LLB opens Chicagoans’ doors to another world
Being a part of a Little League team can do a lot for a youngster.
It teaches dedication, hard work and sportsmanship.
And for Chicago’s Jackie Robinson West Little League team, which is representing the Great Lakes Region in the 75th Little League Baseball World Series, it’s opened doors to another world.
The team comes from Chicago’s South Side, an area that normally makes the news for its crime rate, gang violence and murders. The Little League team has demonstrated quite the opposite.
“It’s a good thing. More baseball, less streets,” said Lawrence Noble Sr., grandfather of Jackie Robinson West player Lawrence Quincy Noble. “The more they’re on the field, the less they are on the streets. They’re doing something positive instead.”
Annie Haley, president and co-founder of Jackie Robinson West, said she and her husband, Joseph, started the team to provide “wholesome recreation” for children.
“It helps children to develop a positive attitude and provide an opportunity for character development,” Haley said.
She’s seen kids go through the baseball program and find more opportunities because of their time on the team. They’ve gotten to meet people of other cultures and created lasting friendships and relationships with other kids on their team.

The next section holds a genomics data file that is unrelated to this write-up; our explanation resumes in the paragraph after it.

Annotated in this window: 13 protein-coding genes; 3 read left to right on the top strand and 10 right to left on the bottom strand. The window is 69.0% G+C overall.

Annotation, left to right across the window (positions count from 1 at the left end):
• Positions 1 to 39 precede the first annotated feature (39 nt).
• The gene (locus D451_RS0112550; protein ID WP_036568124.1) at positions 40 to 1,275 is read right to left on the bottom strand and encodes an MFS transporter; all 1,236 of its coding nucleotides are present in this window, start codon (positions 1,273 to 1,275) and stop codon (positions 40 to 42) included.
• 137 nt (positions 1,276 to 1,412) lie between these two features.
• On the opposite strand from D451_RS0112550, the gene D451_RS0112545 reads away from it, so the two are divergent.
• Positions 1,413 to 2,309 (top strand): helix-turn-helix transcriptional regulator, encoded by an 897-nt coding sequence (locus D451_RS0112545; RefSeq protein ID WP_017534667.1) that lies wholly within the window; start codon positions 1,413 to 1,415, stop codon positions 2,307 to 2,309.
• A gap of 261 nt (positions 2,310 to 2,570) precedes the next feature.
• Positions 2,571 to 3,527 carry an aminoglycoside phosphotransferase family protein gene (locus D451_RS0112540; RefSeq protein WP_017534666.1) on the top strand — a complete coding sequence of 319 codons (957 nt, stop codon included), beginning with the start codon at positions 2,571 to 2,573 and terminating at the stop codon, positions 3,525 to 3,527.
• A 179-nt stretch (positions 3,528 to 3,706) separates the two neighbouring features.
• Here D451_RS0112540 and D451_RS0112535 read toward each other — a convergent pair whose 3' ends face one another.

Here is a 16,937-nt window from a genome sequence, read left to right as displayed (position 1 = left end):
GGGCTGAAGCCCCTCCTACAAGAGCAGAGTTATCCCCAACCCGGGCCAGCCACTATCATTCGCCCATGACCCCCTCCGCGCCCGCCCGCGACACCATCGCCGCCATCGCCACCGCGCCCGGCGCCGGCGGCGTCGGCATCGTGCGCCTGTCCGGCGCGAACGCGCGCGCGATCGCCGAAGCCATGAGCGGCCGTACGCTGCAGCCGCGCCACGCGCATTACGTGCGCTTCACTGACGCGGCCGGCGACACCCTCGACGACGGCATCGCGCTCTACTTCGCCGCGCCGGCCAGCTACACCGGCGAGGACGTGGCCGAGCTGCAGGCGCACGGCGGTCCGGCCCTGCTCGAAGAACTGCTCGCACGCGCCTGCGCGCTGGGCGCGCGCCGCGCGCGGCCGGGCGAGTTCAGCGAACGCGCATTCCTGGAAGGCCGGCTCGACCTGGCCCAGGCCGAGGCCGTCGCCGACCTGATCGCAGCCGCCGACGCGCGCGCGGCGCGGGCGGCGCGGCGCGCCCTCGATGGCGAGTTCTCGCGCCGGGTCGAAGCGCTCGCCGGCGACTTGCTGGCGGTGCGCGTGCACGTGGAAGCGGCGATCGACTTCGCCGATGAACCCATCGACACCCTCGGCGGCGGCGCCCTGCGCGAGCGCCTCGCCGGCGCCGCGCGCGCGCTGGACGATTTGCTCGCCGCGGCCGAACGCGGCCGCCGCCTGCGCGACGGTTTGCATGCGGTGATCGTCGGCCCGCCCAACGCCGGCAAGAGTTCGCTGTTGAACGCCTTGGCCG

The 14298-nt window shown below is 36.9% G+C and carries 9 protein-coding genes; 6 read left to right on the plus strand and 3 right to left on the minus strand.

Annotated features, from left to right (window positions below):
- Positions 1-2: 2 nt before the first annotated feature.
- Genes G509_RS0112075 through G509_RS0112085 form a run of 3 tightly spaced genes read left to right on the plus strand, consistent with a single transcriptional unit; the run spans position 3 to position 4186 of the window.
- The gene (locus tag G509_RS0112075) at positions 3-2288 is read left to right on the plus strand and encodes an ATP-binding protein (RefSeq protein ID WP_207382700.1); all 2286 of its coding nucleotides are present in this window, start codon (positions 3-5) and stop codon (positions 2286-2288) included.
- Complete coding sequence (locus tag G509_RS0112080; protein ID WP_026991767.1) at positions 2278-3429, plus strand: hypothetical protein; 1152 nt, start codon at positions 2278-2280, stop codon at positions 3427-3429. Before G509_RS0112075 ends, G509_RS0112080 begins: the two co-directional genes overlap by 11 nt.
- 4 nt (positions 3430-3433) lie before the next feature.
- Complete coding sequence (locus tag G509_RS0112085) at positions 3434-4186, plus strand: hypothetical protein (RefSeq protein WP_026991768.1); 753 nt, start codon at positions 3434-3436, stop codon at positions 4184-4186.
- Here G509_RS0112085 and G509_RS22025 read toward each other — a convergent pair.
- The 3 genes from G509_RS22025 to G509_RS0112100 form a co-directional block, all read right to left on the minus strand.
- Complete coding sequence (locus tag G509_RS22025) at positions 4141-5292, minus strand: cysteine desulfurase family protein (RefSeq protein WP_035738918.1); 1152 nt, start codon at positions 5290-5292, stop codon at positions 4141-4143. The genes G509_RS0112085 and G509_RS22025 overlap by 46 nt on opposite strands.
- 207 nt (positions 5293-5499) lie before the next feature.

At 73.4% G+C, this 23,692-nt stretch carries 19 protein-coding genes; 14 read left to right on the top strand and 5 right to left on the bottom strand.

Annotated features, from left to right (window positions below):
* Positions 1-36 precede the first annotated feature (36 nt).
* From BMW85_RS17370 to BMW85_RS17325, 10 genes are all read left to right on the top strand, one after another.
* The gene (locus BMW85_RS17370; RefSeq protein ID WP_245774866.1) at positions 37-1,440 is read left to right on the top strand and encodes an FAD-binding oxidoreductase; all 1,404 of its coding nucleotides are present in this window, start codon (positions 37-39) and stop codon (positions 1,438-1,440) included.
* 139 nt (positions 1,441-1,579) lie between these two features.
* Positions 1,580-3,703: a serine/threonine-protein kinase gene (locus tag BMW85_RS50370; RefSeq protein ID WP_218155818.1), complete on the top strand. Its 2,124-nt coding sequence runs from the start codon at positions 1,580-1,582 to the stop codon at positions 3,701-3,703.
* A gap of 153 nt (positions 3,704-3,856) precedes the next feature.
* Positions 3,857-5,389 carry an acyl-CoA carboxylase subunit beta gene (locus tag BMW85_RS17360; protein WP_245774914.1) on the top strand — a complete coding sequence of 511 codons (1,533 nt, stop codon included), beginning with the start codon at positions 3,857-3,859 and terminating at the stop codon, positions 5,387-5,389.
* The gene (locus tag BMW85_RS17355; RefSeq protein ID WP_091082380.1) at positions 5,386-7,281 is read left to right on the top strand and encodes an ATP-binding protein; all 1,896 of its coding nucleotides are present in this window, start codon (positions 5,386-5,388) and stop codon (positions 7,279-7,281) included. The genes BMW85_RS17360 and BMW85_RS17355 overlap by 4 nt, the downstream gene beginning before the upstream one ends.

“The program starts at (age) 4 and goes to 18,” Haley said. “They go through and many get scholarships. It brings opportunities.”
Barbara Luster, grandmother of Prentiss Luster, had another grandson who went through the program. Playing with Jackie Robinson West brought more baseball opportunities, followed by scholarships. He’s currently studying to get his master’s degree.
“It’s been a great experience,” Luster said.
Being involved in Little League has brought out the best in the young players and Luster thinks the experience is a very good thing for the boys.
“I’m proud of the whole team,” she said. “They’re a group of nice young men.”
Those on the team are offering inspiration to their city.
“There’s no place in Chicago they aren’t talking about this,” Noble Sr. said.
The team has brought many together in the Chicago communities. Games have been broadcast at watch parties in Chicago parks and the boys on Jackie Robinson have earned themselves quite a following.
“It’s just wonderful. You can’t even verbalize how much it means to the community, to the children, to us,” Haley said.
Player Lawrence Noble’s younger brother, Donavan, said that he and other kids are emulating the team members.
“A lot of guys have friends and older brothers on the team, and they are trying to be like them,” Donavan said.
Donavan will be old enough to be on the team next year, and has a healthy rivalry with older brother Lawrence. He’s working hard to be even better than his brother, he said, but he acknowledged that his older sibling is pretty good.
As recognition for the sport grows, the family members expect more positive experiences for kids from their area. The rewards of coming to the Series offer kids incentive to engage in positive recreation, Noble Sr. said.
“This is a great experience for their future,” Noble Sr. said. “It gives them something to strive for, something to accomplish.”
And he was confident this would be a continued tradition for the Jackie Robinson West League.
“They will be here next year, you can quote me on that,” he said.